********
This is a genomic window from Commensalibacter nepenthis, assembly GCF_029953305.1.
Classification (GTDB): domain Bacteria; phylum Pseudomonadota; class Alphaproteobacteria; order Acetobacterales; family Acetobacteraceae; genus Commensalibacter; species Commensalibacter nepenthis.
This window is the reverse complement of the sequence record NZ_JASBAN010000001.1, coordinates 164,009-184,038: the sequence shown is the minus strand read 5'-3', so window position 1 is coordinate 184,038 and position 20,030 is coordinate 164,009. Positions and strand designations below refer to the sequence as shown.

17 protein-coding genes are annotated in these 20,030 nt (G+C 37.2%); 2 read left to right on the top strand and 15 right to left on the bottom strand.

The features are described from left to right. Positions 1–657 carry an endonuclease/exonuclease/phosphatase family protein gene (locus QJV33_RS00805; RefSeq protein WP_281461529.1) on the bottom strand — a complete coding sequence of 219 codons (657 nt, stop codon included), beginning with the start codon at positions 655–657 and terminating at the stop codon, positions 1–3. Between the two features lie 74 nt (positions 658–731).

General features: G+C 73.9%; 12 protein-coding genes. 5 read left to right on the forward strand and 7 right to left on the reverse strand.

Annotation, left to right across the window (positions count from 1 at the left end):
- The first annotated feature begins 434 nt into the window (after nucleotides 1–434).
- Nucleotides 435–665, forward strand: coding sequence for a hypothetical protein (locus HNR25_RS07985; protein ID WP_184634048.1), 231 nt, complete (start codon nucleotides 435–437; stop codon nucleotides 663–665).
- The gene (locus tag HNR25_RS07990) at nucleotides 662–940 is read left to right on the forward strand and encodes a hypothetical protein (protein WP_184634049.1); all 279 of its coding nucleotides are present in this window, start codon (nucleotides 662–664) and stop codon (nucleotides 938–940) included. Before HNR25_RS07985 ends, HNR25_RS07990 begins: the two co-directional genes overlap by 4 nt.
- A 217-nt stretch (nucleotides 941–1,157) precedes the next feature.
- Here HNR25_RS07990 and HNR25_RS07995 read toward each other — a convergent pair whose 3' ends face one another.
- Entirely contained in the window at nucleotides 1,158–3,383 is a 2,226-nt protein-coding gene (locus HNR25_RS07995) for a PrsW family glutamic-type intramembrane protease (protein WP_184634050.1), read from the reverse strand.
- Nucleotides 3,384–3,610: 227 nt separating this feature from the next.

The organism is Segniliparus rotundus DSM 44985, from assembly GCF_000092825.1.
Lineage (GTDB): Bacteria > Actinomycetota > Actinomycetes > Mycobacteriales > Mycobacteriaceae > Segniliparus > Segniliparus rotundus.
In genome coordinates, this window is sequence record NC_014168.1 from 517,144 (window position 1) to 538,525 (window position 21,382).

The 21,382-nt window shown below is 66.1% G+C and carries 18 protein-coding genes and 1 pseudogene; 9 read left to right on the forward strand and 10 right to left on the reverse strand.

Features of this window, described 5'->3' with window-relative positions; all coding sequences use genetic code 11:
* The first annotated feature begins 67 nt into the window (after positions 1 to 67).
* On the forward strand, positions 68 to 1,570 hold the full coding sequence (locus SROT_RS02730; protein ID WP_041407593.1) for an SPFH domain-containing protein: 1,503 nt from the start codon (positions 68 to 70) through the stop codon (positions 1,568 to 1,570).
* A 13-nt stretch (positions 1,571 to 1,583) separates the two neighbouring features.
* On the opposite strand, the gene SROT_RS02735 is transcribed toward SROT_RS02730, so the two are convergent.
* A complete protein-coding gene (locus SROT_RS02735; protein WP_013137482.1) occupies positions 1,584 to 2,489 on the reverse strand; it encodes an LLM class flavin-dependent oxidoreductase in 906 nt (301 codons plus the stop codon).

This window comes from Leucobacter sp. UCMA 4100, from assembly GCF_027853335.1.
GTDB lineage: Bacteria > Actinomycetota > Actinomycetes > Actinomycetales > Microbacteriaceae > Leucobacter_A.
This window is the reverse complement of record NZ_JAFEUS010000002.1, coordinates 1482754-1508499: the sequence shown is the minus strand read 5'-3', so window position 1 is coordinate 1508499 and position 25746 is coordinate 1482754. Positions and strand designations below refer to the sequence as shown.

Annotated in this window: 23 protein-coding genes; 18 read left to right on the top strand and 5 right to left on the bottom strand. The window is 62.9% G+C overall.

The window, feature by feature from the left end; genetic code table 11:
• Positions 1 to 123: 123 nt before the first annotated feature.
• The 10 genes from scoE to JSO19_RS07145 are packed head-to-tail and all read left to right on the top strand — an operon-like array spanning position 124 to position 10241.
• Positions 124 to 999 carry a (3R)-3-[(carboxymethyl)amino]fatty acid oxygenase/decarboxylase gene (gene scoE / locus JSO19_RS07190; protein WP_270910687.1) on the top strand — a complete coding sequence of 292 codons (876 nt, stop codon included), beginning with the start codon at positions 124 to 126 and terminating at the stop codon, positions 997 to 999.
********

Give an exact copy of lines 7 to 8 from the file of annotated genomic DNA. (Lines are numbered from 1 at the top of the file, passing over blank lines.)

Annotation, left to right across the window (positions count from 1 at the left end):
- The first annotated feature begins 434 nt into the window (after nucleotides 1–434).